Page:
The image shown here, MOC image 47903, was targeted on Friday afternoon (PDT), August 7, 1998. This picture of ejecta from a nameless 9.1 kilometer (5.7 mile)-diameter crater was designed to take full advantage of the present lighting conditions. When the image was taken (around 5:38 p.m. (PDT) on Saturday, August 8, 1998), the Sun had just risen and was only about 6° above the eastern horizon. With the Sun so low in the local sky, the contrast between sunlit and shadowed surfaces allowed new, subtle details to be revealed on the surface of the crater ejecta deposit.

The crater shown here has ejecta of a type that was first identified in Mariner 9 and Viking Orbiter images as "fluidized" ejecta. Ejecta is the material that is thrown out from the crater during the explosion that results when a meteor--piece of a comet or asteroid--collides with the planet. Fluidized ejecta is characterized by its lobate appearance, and sometimes by the presence of a ridge along the margin of the ejecta deposit. In the case of the crater shown here, there are two ridges that encircle the crater ejecta--this type of ejecta deposit is sometimes called a double-lobe rampart deposit. The MOC image shows that this particular crater also has "normal" ejecta that occurs out on the plains, beyond the outermost ridge of the main, fluidized ejecta deposit.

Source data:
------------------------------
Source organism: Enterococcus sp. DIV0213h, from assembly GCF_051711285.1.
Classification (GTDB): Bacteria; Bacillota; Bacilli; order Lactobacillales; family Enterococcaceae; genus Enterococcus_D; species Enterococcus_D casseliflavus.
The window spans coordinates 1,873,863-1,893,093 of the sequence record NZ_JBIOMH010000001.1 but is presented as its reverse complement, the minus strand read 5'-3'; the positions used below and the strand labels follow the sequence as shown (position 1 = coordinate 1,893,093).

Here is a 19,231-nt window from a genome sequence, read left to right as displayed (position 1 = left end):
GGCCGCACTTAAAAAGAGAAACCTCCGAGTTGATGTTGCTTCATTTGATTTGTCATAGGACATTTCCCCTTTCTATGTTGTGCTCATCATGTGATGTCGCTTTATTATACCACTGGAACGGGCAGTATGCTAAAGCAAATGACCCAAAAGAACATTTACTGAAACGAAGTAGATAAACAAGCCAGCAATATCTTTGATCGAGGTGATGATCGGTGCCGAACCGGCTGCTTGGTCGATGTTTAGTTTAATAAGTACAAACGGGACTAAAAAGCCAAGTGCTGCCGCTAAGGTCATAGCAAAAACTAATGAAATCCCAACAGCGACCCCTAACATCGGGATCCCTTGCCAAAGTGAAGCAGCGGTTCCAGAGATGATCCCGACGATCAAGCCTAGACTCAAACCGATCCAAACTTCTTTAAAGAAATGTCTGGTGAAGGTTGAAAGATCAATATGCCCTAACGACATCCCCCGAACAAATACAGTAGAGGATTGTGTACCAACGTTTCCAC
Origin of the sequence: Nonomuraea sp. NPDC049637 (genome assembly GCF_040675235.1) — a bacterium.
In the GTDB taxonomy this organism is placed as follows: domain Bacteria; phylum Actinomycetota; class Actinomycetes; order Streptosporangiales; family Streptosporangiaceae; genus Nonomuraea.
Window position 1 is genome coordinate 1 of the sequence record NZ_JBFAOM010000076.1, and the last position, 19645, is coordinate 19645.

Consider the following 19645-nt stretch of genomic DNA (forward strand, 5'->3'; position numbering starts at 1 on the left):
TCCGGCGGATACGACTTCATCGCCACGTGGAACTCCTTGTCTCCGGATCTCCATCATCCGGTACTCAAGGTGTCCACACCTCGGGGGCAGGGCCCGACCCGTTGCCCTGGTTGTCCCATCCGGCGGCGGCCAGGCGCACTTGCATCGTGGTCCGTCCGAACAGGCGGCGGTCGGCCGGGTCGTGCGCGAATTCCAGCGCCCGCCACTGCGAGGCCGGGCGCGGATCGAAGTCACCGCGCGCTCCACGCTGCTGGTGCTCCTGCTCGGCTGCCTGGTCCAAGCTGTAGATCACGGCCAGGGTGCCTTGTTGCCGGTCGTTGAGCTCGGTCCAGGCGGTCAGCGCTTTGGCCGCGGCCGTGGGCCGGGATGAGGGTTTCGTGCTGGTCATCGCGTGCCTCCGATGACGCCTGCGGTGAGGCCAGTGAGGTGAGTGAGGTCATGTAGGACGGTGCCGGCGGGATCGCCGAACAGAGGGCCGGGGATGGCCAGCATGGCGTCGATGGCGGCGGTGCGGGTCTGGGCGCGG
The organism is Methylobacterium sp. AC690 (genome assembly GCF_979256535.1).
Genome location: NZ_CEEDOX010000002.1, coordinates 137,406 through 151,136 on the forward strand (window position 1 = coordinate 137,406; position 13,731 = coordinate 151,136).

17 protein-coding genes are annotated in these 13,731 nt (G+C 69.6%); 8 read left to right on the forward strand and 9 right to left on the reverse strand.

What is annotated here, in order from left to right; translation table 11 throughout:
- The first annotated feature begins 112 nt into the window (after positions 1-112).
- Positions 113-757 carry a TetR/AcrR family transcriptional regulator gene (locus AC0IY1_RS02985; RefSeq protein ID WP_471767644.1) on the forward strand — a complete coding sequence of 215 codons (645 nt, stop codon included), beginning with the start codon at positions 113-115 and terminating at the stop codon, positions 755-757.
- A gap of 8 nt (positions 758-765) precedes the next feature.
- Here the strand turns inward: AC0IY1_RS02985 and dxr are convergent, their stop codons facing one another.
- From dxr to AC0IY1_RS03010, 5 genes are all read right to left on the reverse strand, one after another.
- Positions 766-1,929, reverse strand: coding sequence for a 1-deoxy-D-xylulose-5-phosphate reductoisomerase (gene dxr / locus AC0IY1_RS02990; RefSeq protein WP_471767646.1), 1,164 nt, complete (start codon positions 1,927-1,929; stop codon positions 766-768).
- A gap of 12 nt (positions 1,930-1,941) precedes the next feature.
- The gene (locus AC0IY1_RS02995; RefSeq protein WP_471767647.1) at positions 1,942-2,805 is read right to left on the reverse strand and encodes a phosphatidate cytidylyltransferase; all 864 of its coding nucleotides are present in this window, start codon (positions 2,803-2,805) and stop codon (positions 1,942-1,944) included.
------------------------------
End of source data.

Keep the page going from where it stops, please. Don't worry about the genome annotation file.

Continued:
Fluidized or "rampart" ejecta deposits have long been thought by many Mars scientists to result from an impact into a surface that contains water. The water would have been underground, and could have been frozen or liquid. According to the prevailing model, when the meteor hit, this water was released--along with tons of rock and debris--and the ejecta flowed like mud. Images with resolutions higher than those presently attainable from the 11.6 hr elliptical orbit are needed to see the specific features (such as large boulders "rafted" by the dense mud) that would confirm or refute this model. Such images may be acquired once MGS is in its mapping orbit.

MOC image 47903 was received and processed by the MOC team at Malin Space Science Systems on Monday afternoon (PDT), August 10, 1998. The image center is located at 27.92°N latitude and 184.66°W longitude, in the northern Tartarus Montes region. The "Tartarus Montes" include the small massifs seen in the lower right quarter and lower left corner of image (A), above.

Malin Space Science Systems and the California Institute of Technology built the MOC using spare hardware from the Mars Observer mission. MSSS operates the camera from its facilities in San Diego, CA. The Jet Propulsion Laboratory's Mars Surveyor Operations Project operates the Mars Global Surveyor spacecraft with its industrial partner, Lockheed Martin Astronautics, from facilities in Pasadena, CA and Denver, CO.